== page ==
Wednesday, July 3, 2013

Using Mirrorless for NightScapes?

The Canon EOS-M Mirrorless Digital Camera with the EF-M 18-55mm f/3.5-5.6 IS STM Lens
The Mirrorless Option: I love my Canon 5D Mark III for High ISO Milky Way Photography, but I realize that not everyone has $3500 to spend on a camera body, nor do they want the bulk of a full-frame sensor camera. The new mirrorless digital cameras appear to be an interesting option. They are small, lightweight (a great backpacking camera), relatively inexpensive, have tons of prosumer features, and some have large, APS-C size (23.6 x 15.6 mm) image sensors for higher image quality, even at high ISO's.

This is a great option for someone who wants higher quality and more features than what a typical "point-n-shot" camera has to offer. They want the fexibility of interchangeable lenses, but they don't want the expense or the bulk of a DSLR.

Canon Enters Late: Two of the best mirrorless cameras, in my opinion, have been the Sony Alpha NEX-7 and the Fujifilm X-Pro1. Nikon has gone it's own way with the more family-friendly 1 J1 and 1 V1 models that use a much smaller 1" (13.2 x 8.8 mm) sensor. Canon has been the last major manufacture to introduce a mirrorless interchangeable lens camera with the Canon EOS M (a DP preview with lots of feedback). PC Magazine and CNET both gave it high marks for design, workmanship and image quality, but complained about lack of a built-in flash, slow autofocus and startup times (although actual users claim that with the latest firmware update, the Canon EOS M is no slower than the Sony NEX-7, and only slightly slower in focusing speed).

Prosumer Canon EOS M (Mirrorless) Features: This camera has many high-end features that are only available in DSLR cameras costing two and three times as much:

  • 18MP APS-C 'Hybrid CMOS' sensor
  • 14-bit DIGIC5 processor (can save to 14bit RAW format)
  • ISO 100-12800 standard, 25600 expanded
  • 1080p30 video recording, stereo sound, continuous autofocus
  • 4.3 fps continuous shooting, 3 fps with autofocus tracking
  • Multi Shot Noise Reduction provides outstanding noise reduction while preserving fine detail in photos at high ISO speeds. With MSNR activated, the camera takes four consecutive shots of the same image, then merges and aligns them, reducing noise and blur.
  • Handheld Nightscene reduces camera shake, allowing users to shoot beautiful images within dark settings, and often without the need for a tripod.
  • High Dynamic Range is an assistive function that shoots three images of the exact same image simultaneously in various exposures and combines the three into one perfectly balanced photo. This is ideal when shooting images that have both shadow and bright light and those whose subject is lit from behind.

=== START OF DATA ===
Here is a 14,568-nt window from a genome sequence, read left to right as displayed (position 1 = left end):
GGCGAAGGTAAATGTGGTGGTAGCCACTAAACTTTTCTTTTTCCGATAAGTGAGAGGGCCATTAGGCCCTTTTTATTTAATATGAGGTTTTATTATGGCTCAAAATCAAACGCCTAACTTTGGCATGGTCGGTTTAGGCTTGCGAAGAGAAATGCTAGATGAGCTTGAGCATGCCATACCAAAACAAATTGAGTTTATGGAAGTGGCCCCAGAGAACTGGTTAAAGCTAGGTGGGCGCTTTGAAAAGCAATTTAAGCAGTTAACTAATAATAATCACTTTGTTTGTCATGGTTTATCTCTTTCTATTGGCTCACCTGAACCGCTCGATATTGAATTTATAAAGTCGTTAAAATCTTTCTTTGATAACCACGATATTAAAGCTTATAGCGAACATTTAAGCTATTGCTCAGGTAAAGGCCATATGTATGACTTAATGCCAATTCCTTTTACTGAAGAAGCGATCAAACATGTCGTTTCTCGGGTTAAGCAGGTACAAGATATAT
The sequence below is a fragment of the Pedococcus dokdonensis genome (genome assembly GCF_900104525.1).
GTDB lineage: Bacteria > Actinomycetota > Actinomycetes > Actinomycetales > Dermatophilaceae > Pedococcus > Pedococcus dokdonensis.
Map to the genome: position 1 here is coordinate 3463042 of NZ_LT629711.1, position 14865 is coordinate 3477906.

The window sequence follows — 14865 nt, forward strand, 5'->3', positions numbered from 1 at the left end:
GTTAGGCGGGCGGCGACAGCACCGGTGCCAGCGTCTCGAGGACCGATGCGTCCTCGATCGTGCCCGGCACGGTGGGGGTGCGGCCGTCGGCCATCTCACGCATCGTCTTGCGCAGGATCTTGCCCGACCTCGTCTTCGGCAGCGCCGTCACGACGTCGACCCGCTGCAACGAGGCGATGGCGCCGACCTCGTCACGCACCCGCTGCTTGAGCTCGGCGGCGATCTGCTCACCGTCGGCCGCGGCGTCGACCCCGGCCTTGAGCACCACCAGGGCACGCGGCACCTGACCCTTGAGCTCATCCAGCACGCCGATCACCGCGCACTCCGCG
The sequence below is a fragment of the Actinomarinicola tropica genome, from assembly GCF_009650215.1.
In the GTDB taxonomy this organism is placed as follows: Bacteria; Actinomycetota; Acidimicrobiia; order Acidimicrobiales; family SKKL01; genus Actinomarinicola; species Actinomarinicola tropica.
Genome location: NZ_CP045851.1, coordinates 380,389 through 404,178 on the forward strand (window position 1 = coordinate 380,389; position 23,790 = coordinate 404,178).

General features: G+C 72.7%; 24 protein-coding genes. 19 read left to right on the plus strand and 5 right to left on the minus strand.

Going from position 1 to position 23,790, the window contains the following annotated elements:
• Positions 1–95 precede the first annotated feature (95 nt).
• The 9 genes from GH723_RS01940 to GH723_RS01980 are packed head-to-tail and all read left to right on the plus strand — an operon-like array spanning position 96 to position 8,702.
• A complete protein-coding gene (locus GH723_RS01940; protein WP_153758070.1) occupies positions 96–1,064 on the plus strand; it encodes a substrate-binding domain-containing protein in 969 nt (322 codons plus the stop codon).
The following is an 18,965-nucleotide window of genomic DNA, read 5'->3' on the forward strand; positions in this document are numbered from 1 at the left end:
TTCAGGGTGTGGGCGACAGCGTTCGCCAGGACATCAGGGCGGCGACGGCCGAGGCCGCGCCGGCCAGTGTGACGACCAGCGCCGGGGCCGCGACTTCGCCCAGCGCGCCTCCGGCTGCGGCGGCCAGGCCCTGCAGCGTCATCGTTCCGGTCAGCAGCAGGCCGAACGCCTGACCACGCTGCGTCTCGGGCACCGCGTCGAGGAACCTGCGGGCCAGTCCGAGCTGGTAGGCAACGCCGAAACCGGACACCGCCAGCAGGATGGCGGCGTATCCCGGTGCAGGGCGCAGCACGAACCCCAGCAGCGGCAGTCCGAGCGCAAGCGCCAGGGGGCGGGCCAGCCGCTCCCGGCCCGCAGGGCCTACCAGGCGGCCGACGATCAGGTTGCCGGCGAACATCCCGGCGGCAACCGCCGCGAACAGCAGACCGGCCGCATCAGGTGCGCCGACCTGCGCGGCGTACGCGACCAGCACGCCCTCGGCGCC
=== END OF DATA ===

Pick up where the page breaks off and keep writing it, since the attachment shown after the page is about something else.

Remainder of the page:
Canon Lens Mount Adapter: What makes the Canon EOS M attractive to me, as a Canon user, is that with the Canon Mount Adapter EF-EOS M, I can also use all my Canon EF and EF-S lenses on this little camera (and link all the electronic features) —although it may look a little funny with some of my larger telephoto lens!

The Canon EOS-M Mirrorless Digital Camera with the very compact 22mm f/2 STM Lens
Price Drop: B&H has partnered with Canon for a limited time (offer ends July 31, 2013) price reduction ($250 instant savings) on the Canon EOS-M Mirrorless Digital Camera:

Canon EOS-M Mirrorless with EF-M 22mm f/2 STM Lens - $399.00 (regularly $649)
Canon EOS-M Mirrorless with EF-M 18-55mm f/3.5-5.6 IS STM Lens - $349.00 (reg. $599)

Canon EF-M Lens Adapter Kit for Canon EF / EF-S Lenses - $159.00

1 comment:

  1. This post is right on point. I'd add a couple of other thoughts in support of it:

    - Using adapters, mirrorless cameras can accept a big range of lenses from other camera makers. A Sony NEX camera can mount a Zeiss or Canon lens for instance and make use of whatever fine night optics you may already have access to. In addition, Metabones has recently released a focal length reducer ( that optically reduces the focal length of a lens to 70% of its focal length. This creates an additional stop of aperture with the lens. When a full-frame lens is paired with an APS-C sized sensor (like Canon EF mated to a Sony NEX using the Speedbooster) the focal length reduction is approximately canceled out by the crop factor. The net result is a lens/camera combo where the lens image is at its nominal full-frame focal length, and one stop faster than on a full-frame camera.

    - Even without an adapter, the smaller sensor cameras take great advantage of the center of the image circle some of the less expensive optics available. The Samyang/Bower lenses can only benefit from the smaller sensors and the use of just the best part of their image circles. And with the upcoming 16mm f/2 Samyang lens with native mounts for M43, Fuji, and Sony NEX, it's sure to be a hit for night shooters and convince many to opt to bring the smaller sensor camera out to take advantage of the very fast aperture.